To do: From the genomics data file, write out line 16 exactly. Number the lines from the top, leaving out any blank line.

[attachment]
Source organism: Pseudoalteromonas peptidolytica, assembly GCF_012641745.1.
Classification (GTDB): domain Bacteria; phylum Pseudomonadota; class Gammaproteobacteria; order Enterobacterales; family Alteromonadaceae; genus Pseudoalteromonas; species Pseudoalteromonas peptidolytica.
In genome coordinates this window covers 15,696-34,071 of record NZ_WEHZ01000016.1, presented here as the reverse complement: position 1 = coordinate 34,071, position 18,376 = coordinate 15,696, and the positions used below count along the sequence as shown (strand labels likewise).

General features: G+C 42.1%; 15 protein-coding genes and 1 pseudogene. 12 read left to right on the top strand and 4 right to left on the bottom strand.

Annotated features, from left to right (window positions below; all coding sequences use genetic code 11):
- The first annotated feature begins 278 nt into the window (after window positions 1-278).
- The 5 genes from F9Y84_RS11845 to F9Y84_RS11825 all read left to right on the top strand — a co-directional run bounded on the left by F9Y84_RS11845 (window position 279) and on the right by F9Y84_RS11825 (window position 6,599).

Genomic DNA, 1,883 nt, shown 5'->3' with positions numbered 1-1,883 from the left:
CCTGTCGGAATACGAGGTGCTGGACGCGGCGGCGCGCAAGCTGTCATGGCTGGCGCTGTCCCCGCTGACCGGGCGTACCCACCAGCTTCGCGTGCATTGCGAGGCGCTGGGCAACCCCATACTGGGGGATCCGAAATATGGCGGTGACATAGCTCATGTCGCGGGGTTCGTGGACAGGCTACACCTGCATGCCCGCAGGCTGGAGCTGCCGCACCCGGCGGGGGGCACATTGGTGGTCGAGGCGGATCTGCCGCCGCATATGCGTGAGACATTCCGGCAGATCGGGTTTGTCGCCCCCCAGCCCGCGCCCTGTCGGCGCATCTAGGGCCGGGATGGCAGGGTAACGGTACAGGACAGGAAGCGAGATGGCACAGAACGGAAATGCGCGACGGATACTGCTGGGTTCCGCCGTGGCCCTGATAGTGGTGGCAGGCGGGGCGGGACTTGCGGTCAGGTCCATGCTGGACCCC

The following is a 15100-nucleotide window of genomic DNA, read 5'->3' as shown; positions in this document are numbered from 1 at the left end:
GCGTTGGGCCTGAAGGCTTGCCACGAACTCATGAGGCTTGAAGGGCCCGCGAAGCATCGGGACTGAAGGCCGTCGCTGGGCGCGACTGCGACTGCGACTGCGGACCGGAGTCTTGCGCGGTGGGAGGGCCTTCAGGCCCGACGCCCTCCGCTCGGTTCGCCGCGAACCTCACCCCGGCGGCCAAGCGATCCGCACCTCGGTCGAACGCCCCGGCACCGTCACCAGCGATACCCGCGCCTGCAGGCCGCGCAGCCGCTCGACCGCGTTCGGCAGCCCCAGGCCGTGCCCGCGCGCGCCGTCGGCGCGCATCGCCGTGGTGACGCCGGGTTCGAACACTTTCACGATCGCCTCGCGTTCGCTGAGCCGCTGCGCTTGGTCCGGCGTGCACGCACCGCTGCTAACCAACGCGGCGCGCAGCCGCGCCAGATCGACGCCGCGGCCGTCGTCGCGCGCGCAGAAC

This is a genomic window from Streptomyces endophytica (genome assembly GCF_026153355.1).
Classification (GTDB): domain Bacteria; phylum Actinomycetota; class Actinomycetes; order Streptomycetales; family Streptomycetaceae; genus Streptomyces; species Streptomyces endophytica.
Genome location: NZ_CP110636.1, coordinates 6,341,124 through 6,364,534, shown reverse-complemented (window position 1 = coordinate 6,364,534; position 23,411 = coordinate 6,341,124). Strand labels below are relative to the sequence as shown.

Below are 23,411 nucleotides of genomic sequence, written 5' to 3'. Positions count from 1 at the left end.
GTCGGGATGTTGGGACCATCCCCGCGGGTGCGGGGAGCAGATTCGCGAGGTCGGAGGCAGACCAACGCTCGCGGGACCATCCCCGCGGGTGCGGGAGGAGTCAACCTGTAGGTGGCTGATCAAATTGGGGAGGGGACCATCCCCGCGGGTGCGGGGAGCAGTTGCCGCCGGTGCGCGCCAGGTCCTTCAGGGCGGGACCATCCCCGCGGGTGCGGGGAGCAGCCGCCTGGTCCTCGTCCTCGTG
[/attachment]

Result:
GTCGGGATGTTGGGACCATCCCCGCGGGTGCGGGGAGCAGATTCGCGAGGTCGGAGGCAGACCAACGCTCGCGGGACCATCCCCGCGGGTGCGGGAGGAGTCAACCTGTAGGTGGCTGATCAAATTGGGGAGGGGACCATCCCCGCGGGTGCGGGGAGCAGTTGCCGCCGGTGCGCGCCAGGTCCTTCAGGGCGGGACCATCCCCGCGGGTGCGGGGAGCAGCCGCCTGGTCCTCGTCCTCGTG